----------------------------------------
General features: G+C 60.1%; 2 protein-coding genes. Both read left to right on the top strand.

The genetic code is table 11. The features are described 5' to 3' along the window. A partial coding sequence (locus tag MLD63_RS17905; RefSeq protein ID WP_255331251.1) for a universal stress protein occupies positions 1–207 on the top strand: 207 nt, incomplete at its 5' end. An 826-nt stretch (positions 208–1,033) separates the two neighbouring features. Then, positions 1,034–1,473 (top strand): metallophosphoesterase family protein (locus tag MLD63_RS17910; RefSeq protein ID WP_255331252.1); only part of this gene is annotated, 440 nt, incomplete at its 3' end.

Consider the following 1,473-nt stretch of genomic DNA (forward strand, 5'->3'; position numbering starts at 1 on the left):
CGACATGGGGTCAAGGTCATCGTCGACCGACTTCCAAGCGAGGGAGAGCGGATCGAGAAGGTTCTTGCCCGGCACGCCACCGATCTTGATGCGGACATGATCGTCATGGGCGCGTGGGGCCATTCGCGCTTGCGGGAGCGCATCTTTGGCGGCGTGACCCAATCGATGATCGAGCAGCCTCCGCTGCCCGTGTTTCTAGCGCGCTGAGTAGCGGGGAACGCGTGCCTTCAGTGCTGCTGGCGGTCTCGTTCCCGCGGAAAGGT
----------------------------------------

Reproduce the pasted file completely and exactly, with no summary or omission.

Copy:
General features: G+C 60.1%; 2 protein-coding genes. Both read left to right on the top strand.

The genetic code is table 11. The features are described 5' to 3' along the window. A partial coding sequence (locus tag MLD63_RS17905; RefSeq protein ID WP_255331251.1) for a universal stress protein occupies positions 1–207 on the top strand: 207 nt, incomplete at its 5' end. An 826-nt stretch (positions 208–1,033) separates the two neighbouring features. Then, positions 1,034–1,473 (top strand): metallophosphoesterase family protein (locus tag MLD63_RS17910; RefSeq protein ID WP_255331252.1); only part of this gene is annotated, 440 nt, incomplete at its 3' end.

Consider the following 1,473-nt stretch of genomic DNA (forward strand, 5'->3'; position numbering starts at 1 on the left):
CGACATGGGGTCAAGGTCATCGTCGACCGACTTCCAAGCGAGGGAGAGCGGATCGAGAAGGTTCTTGCCCGGCACGCCACCGATCTTGATGCGGACATGATCGTCATGGGCGCGTGGGGCCATTCGCGCTTGCGGGAGCGCATCTTTGGCGGCGTGACCCAATCGATGATCGAGCAGCCTCCGCTGCCCGTGTTTCTAGCGCGCTGAGTAGCGGGGAACGCGTGCCTTCAGTGCTGCTGGCGGTCTCGTTCCCGCGGAAAGGT